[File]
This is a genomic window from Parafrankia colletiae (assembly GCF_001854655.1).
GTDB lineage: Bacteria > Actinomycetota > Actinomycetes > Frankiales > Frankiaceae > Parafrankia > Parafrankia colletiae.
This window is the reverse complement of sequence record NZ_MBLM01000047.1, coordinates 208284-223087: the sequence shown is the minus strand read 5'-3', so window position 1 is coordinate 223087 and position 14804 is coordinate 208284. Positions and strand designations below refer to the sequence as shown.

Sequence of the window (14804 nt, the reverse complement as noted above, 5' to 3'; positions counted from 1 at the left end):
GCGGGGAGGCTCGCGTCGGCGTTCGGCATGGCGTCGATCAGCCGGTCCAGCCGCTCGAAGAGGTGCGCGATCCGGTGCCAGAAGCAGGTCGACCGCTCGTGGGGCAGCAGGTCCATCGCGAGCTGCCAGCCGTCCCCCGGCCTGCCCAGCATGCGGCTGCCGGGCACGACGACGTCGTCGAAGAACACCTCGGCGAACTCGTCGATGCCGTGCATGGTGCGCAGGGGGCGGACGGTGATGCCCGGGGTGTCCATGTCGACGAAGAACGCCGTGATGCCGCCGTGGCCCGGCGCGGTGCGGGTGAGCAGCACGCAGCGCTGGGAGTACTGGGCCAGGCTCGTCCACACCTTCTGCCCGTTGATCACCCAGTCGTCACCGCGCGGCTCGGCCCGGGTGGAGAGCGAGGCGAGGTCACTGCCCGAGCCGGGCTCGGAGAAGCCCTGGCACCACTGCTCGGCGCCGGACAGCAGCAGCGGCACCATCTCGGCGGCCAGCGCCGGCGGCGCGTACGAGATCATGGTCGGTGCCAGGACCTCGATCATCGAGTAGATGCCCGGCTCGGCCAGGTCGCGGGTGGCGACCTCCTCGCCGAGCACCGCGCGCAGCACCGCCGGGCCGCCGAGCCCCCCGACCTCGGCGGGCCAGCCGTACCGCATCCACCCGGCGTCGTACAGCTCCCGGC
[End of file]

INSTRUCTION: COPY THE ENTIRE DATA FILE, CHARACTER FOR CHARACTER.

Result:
This is a genomic window from Parafrankia colletiae (assembly GCF_001854655.1).
GTDB lineage: Bacteria > Actinomycetota > Actinomycetes > Frankiales > Frankiaceae > Parafrankia > Parafrankia colletiae.
This window is the reverse complement of sequence record NZ_MBLM01000047.1, coordinates 208284-223087: the sequence shown is the minus strand read 5'-3', so window position 1 is coordinate 223087 and position 14804 is coordinate 208284. Positions and strand designations below refer to the sequence as shown.

Sequence of the window (14804 nt, the reverse complement as noted above, 5' to 3'; positions counted from 1 at the left end):
GCGGGGAGGCTCGCGTCGGCGTTCGGCATGGCGTCGATCAGCCGGTCCAGCCGCTCGAAGAGGTGCGCGATCCGGTGCCAGAAGCAGGTCGACCGCTCGTGGGGCAGCAGGTCCATCGCGAGCTGCCAGCCGTCCCCCGGCCTGCCCAGCATGCGGCTGCCGGGCACGACGACGTCGTCGAAGAACACCTCGGCGAACTCGTCGATGCCGTGCATGGTGCGCAGGGGGCGGACGGTGATGCCCGGGGTGTCCATGTCGACGAAGAACGCCGTGATGCCGCCGTGGCCCGGCGCGGTGCGGGTGAGCAGCACGCAGCGCTGGGAGTACTGGGCCAGGCTCGTCCACACCTTCTGCCCGTTGATCACCCAGTCGTCACCGCGCGGCTCGGCCCGGGTGGAGAGCGAGGCGAGGTCACTGCCCGAGCCGGGCTCGGAGAAGCCCTGGCACCACTGCTCGGCGCCGGACAGCAGCAGCGGCACCATCTCGGCGGCCAGCGCCGGCGGCGCGTACGAGATCATGGTCGGTGCCAGGACCTCGATCATCGAGTAGATGCCCGGCTCGGCCAGGTCGCGGGTGGCGACCTCCTCGCCGAGCACCGCGCGCAGCACCGCCGGGCCGCCGAGCCCCCCGACCTCGGCGGGCCAGCCGTACCGCATCCACCCGGCGTCGTACAGCTCCCGGC